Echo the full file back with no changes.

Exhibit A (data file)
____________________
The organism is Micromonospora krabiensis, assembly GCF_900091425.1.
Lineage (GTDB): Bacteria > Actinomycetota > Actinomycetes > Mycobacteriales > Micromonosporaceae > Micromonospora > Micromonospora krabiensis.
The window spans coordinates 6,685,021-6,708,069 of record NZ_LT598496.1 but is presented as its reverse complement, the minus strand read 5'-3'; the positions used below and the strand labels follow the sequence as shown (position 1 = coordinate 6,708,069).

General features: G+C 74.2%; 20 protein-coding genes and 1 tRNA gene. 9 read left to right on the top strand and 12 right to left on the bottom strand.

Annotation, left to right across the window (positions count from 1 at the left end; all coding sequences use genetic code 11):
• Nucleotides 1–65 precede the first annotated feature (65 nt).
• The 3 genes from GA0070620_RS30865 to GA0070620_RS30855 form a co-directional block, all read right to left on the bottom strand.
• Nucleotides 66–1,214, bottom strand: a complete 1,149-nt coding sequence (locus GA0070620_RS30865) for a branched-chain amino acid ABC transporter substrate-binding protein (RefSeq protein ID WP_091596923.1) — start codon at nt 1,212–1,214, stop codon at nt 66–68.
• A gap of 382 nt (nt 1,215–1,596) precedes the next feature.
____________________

The organism is Micromonospora krabiensis, assembly GCF_900091425.1.
Lineage (GTDB): Bacteria > Actinomycetota > Actinomycetes > Mycobacteriales > Micromonosporaceae > Micromonospora > Micromonospora krabiensis.
The window spans coordinates 6,685,021-6,708,069 of record NZ_LT598496.1 but is presented as its reverse complement, the minus strand read 5'-3'; the positions used below and the strand labels follow the sequence as shown (position 1 = coordinate 6,708,069).

General features: G+C 74.2%; 20 protein-coding genes and 1 tRNA gene. 9 read left to right on the top strand and 12 right to left on the bottom strand.

Annotation, left to right across the window (positions count from 1 at the left end; all coding sequences use genetic code 11):
• Nucleotides 1–65 precede the first annotated feature (65 nt).
• The 3 genes from GA0070620_RS30865 to GA0070620_RS30855 form a co-directional block, all read right to left on the bottom strand.
• Nucleotides 66–1,214, bottom strand: a complete 1,149-nt coding sequence (locus GA0070620_RS30865) for a branched-chain amino acid ABC transporter substrate-binding protein (RefSeq protein ID WP_091596923.1) — start codon at nt 1,212–1,214, stop codon at nt 66–68.
• A gap of 382 nt (nt 1,215–1,596) precedes the next feature.